This month’s OR blog theme is the environment. I am going to write about forestry, a topic that was reviewed by Andres Weintraub and Carlos Romero in their Interfaces paper “Operations research models and the management of agricultural and forestry resources: A review and comparison.”
The US Forest Service has been using linear programming models to plan long-range harvesting and tree rotations (FORPLAN, SPECTRUM, Timber RAM). A search on their web site yielded a few OR papers that go back to the 1960s. Forestry models can have sustainability constraints, where sustainability ensures that the harvest rate does not exceed the rate of natural regeneration and that the harvesting costs that do not exceed the rate of financial growth. Mixed integer programs have been used to model a wide range of shorter-range problems, such as balancing harvesting with road building, how to perform weekly harvests, how to match the timber supply with demand, locating harvesting machinery, and truck routing.
These forestry models balance efficiency with ecological issues such as biodiversity, wildlife, preservation, soil protection, water quality and scenic beauty. (I’ve never added a “scenic beauty” constraint to a model. It sounds like fun!) Forest managers have to deal with ever more stringent constraints, such as protecting more habitat/protected areas, planning for habitat patches with no grown trees using adjacency problems (areas that are cut cannot be next to one another, leading to checkerboard-like cutting patterns), and requiring corridors of forest to remain to allow wildlife species cover, feeding, and foraging opportunities.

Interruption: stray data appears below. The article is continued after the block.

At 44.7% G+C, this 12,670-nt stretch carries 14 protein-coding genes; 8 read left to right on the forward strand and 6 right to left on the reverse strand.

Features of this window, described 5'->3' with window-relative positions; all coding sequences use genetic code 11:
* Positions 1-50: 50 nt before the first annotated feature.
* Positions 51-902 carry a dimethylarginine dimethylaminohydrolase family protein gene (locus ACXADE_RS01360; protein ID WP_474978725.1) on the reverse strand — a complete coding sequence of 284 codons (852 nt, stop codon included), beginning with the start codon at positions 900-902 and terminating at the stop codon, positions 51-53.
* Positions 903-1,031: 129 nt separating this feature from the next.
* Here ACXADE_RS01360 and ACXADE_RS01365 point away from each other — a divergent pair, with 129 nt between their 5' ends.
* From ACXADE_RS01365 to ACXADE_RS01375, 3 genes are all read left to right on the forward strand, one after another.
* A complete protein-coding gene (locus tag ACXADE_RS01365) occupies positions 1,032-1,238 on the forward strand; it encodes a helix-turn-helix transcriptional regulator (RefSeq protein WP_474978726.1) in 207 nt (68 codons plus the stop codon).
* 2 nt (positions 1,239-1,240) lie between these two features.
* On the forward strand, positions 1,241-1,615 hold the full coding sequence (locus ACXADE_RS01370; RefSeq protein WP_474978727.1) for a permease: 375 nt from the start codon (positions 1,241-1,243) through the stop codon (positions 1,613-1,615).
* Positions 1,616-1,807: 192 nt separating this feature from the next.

OR forestry models have succeeded for many reasons, including these:
- They are suitable for the forestry problems at hand
- Forestry needs efficiency due to global competition
- Managers are familiar with OR tools
- Forestry firms are large enough to benefit from the economies of scale
- Users have been involved in building models and implementing the results
- Collaboration between OR professionals, academics, and forestry experts
Forestry problems have different features than agriculture problems. The forestry problems are often longer-term and the data are often harder to obtain than in agriculture problems. In agriculture, problems are often solved for a current season, where the costs, prices, and yields can be reasonably estimated from past experience. This doesn’t hold for forestry problems, where the sources of uncertainty often stem from future prices, tree growth rates, and disasters.
Some agriculture problems are variations to the classical Diet Problem that determines how to cheaply feed farm animals blends of various food stuffs. Of course, this makes sense. I am always surprised when I find out that an idealized OR model that I’ve used in the classroom really makes a difference (see Mike Trick’s post on using the Secretary Problem to find love).
I have written indirectly about OR and the environment before:
- carpooling using social networking
- bicycle sharing and operations research
- OR and the food system
- local produce consumes more energy
- commuting to work using public transportation
- climate change needs operations research
- depleting fossil fuels